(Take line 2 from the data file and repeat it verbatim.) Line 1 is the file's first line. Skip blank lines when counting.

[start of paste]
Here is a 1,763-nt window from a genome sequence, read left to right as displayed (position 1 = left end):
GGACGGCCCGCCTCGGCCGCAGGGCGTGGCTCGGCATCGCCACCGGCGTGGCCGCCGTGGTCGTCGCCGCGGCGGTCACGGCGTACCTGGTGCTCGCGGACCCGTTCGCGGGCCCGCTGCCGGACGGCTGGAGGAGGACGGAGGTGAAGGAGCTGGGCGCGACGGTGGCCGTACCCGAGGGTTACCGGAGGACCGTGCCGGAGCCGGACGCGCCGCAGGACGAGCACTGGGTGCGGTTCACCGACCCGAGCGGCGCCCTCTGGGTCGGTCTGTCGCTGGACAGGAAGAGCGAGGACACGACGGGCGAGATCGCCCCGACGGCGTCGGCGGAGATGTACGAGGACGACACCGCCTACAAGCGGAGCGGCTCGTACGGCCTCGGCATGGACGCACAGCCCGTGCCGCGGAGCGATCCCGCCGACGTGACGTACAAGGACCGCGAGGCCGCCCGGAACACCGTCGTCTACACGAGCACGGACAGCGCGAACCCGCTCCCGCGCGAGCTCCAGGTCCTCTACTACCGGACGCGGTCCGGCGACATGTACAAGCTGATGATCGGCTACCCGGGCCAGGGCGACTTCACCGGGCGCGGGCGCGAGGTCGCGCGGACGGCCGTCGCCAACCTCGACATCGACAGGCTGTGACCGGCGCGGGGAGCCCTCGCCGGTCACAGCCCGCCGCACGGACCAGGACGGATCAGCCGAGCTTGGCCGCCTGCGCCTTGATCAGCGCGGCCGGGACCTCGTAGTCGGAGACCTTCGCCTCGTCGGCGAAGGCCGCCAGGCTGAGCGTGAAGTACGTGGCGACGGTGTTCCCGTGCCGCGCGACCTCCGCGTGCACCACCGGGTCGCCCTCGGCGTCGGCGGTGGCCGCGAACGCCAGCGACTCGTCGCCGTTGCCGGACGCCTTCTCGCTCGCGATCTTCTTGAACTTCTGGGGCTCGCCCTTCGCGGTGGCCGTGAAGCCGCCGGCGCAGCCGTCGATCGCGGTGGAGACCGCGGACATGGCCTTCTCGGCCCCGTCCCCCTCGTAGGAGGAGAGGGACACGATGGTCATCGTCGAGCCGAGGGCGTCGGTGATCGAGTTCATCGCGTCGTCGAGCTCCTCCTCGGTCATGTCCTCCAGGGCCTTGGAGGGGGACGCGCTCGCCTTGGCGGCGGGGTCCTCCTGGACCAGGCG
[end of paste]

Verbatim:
GGACGGCCCGCCTCGGCCGCAGGGCGTGGCTCGGCATCGCCACCGGCGTGGCCGCCGTGGTCGTCGCCGCGGCGGTCACGGCGTACCTGGTGCTCGCGGACCCGTTCGCGGGCCCGCTGCCGGACGGCTGGAGGAGGACGGAGGTGAAGGAGCTGGGCGCGACGGTGGCCGTACCCGAGGGTTACCGGAGGACCGTGCCGGAGCCGGACGCGCCGCAGGACGAGCACTGGGTGCGGTTCACCGACCCGAGCGGCGCCCTCTGGGTCGGTCTGTCGCTGGACAGGAAGAGCGAGGACACGACGGGCGAGATCGCCCCGACGGCGTCGGCGGAGATGTACGAGGACGACACCGCCTACAAGCGGAGCGGCTCGTACGGCCTCGGCATGGACGCACAGCCCGTGCCGCGGAGCGATCCCGCCGACGTGACGTACAAGGACCGCGAGGCCGCCCGGAACACCGTCGTCTACACGAGCACGGACAGCGCGAACCCGCTCCCGCGCGAGCTCCAGGTCCTCTACTACCGGACGCGGTCCGGCGACATGTACAAGCTGATGATCGGCTACCCGGGCCAGGGCGACTTCACCGGGCGCGGGCGCGAGGTCGCGCGGACGGCCGTCGCCAACCTCGACATCGACAGGCTGTGACCGGCGCGGGGAGCCCTCGCCGGTCACAGCCCGCCGCACGGACCAGGACGGATCAGCCGAGCTTGGCCGCCTGCGCCTTGATCAGCGCGGCCGGGACCTCGTAGTCGGAGACCTTCGCCTCGTCGGCGAAGGCCGCCAGGCTGAGCGTGAAGTACGTGGCGACGGTGTTCCCGTGCCGCGCGACCTCCGCGTGCACCACCGGGTCGCCCTCGGCGTCGGCGGTGGCCGCGAACGCCAGCGACTCGTCGCCGTTGCCGGACGCCTTCTCGCTCGCGATCTTCTTGAACTTCTGGGGCTCGCCCTTCGCGGTGGCCGTGAAGCCGCCGGCGCAGCCGTCGATCGCGGTGGAGACCGCGGACATGGCCTTCTCGGCCCCGTCCCCCTCGTAGGAGGAGAGGGACACGATGGTCATCGTCGAGCCGAGGGCGTCGGTGATCGAGTTCATCGCGTCGTCGAGCTCCTCCTCGGTCATGTCCTCCAGGGCCTTGGAGGGGGACGCGCTCGCCTTGGCGGCGGGGTCCTCCTGGACCAGGCG